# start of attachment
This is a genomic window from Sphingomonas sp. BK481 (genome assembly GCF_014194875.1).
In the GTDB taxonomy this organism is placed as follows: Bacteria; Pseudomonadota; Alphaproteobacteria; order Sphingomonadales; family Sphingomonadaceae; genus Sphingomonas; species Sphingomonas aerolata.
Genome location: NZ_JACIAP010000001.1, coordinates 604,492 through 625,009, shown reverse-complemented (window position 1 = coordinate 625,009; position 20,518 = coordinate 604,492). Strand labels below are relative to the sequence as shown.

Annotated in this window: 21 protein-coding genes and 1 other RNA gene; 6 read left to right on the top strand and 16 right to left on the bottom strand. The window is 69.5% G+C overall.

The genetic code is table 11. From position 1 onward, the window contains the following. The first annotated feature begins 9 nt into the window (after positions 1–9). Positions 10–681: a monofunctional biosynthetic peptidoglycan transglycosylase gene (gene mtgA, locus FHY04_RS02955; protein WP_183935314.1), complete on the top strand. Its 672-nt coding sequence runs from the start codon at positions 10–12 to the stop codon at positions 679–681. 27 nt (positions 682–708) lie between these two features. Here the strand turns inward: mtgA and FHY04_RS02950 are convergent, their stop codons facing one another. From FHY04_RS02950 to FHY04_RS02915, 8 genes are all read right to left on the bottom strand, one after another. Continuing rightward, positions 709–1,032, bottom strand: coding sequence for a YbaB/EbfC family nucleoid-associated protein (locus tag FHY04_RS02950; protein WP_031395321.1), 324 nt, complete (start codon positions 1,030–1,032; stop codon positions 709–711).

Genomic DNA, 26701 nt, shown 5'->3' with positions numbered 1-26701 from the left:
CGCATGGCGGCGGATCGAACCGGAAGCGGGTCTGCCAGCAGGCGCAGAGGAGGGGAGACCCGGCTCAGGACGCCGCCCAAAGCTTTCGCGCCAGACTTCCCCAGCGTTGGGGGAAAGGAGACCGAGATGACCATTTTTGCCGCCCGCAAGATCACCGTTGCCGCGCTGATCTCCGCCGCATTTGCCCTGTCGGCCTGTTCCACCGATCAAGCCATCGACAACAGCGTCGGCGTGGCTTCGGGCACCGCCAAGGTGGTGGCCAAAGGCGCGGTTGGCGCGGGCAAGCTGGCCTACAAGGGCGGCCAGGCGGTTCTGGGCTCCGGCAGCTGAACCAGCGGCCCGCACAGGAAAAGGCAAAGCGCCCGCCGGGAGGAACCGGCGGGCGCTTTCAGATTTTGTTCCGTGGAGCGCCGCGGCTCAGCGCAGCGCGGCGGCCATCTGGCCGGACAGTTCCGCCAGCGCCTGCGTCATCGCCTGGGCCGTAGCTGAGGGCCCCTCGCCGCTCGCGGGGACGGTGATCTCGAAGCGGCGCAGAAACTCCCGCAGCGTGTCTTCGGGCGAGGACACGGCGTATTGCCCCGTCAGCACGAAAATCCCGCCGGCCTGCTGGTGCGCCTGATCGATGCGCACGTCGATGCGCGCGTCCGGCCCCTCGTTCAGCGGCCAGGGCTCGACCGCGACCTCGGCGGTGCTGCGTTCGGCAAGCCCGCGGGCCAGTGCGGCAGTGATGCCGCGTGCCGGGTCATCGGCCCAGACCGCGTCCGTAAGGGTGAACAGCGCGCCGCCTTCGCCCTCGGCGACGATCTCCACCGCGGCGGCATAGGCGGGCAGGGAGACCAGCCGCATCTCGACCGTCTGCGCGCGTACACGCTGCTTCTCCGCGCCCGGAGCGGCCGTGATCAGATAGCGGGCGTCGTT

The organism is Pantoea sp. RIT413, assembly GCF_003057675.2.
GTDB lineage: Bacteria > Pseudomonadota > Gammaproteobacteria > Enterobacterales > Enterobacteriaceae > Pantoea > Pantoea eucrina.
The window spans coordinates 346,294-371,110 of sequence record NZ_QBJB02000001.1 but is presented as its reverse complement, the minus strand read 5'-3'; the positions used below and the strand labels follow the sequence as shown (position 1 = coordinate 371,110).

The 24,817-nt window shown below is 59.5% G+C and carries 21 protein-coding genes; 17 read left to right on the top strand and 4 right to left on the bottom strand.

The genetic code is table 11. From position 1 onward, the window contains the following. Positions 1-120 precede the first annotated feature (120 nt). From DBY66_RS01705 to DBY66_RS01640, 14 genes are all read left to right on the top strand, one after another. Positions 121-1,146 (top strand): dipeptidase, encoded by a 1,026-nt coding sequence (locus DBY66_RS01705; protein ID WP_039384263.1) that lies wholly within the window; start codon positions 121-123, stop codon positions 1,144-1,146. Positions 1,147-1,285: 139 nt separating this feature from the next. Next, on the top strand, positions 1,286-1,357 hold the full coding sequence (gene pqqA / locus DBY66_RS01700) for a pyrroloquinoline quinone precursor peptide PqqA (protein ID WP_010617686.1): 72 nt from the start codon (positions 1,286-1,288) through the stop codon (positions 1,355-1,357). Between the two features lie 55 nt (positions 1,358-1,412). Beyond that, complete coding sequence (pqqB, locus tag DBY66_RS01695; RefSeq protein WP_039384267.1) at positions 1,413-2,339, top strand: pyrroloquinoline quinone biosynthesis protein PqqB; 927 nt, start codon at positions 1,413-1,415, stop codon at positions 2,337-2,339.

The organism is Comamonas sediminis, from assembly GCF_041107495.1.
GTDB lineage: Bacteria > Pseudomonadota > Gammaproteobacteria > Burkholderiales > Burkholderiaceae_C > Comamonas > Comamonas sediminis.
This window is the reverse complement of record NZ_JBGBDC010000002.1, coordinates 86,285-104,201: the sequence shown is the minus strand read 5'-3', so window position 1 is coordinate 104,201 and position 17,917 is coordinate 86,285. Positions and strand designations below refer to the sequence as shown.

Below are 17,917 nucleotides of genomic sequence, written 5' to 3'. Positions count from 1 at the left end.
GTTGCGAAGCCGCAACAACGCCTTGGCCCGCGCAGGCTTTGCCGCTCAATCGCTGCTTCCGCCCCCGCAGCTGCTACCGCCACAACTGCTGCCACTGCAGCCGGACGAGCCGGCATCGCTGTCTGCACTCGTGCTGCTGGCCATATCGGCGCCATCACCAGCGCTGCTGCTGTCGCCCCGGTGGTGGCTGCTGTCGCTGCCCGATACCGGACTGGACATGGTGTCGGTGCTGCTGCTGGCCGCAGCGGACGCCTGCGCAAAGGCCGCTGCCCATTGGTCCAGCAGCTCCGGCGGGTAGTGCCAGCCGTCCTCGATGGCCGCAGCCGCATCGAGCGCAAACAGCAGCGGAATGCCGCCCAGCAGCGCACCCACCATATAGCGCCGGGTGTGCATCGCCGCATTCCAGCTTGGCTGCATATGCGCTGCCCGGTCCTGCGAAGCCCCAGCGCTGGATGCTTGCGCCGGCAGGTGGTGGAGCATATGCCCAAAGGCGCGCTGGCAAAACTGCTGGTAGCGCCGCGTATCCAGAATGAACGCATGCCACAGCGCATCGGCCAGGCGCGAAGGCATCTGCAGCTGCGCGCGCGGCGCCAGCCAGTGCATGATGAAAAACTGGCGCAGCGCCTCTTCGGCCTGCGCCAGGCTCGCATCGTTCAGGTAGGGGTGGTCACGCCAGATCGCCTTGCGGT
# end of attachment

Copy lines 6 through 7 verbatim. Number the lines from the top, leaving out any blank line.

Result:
Genomic DNA, 26701 nt, shown 5'->3' with positions numbered 1-26701 from the left:
CGCATGGCGGCGGATCGAACCGGAAGCGGGTCTGCCAGCAGGCGCAGAGGAGGGGAGACCCGGCTCAGGACGCCGCCCAAAGCTTTCGCGCCAGACTTCCCCAGCGTTGGGGGAAAGGAGACCGAGATGACCATTTTTGCCGCCCGCAAGATCACCGTTGCCGCGCTGATCTCCGCCGCATTTGCCCTGTCGGCCTGTTCCACCGATCAAGCCATCGACAACAGCGTCGGCGTGGCTTCGGGCACCGCCAAGGTGGTGGCCAAAGGCGCGGTTGGCGCGGGCAAGCTGGCCTACAAGGGCGGCCAGGCGGTTCTGGGCTCCGGCAGCTGAACCAGCGGCCCGCACAGGAAAAGGCAAAGCGCCCGCCGGGAGGAACCGGCGGGCGCTTTCAGATTTTGTTCCGTGGAGCGCCGCGGCTCAGCGCAGCGCGGCGGCCATCTGGCCGGACAGTTCCGCCAGCGCCTGCGTCATCGCCTGGGCCGTAGCTGAGGGCCCCTCGCCGCTCGCGGGGACGGTGATCTCGAAGCGGCGCAGAAACTCCCGCAGCGTGTCTTCGGGCGAGGACACGGCGTATTGCCCCGTCAGCACGAAAATCCCGCCGGCCTGCTGGTGCGCCTGATCGATGCGCACGTCGATGCGCGCGTCCGGCCCCTCGTTCAGCGGCCAGGGCTCGACCGCGACCTCGGCGGTGCTGCGTTCGGCAAGCCCGCGGGCCAGTGCGGCAGTGATGCCGCGTGCCGGGTCATCGGCCCAGACCGCGTCCGTAAGGGTGAACAGCGCGCCGCCTTCGCCCTCGGCGACGATCTCCACCGCGGCGGCATAGGCGGGCAGGGAGACCAGCCGCATCTCGACCGTCTGCGCGCGTACACGCTGCTTCTCCGCGCCCGGAGCGGCCGTGATCAGATAGCGGGCGTCGTT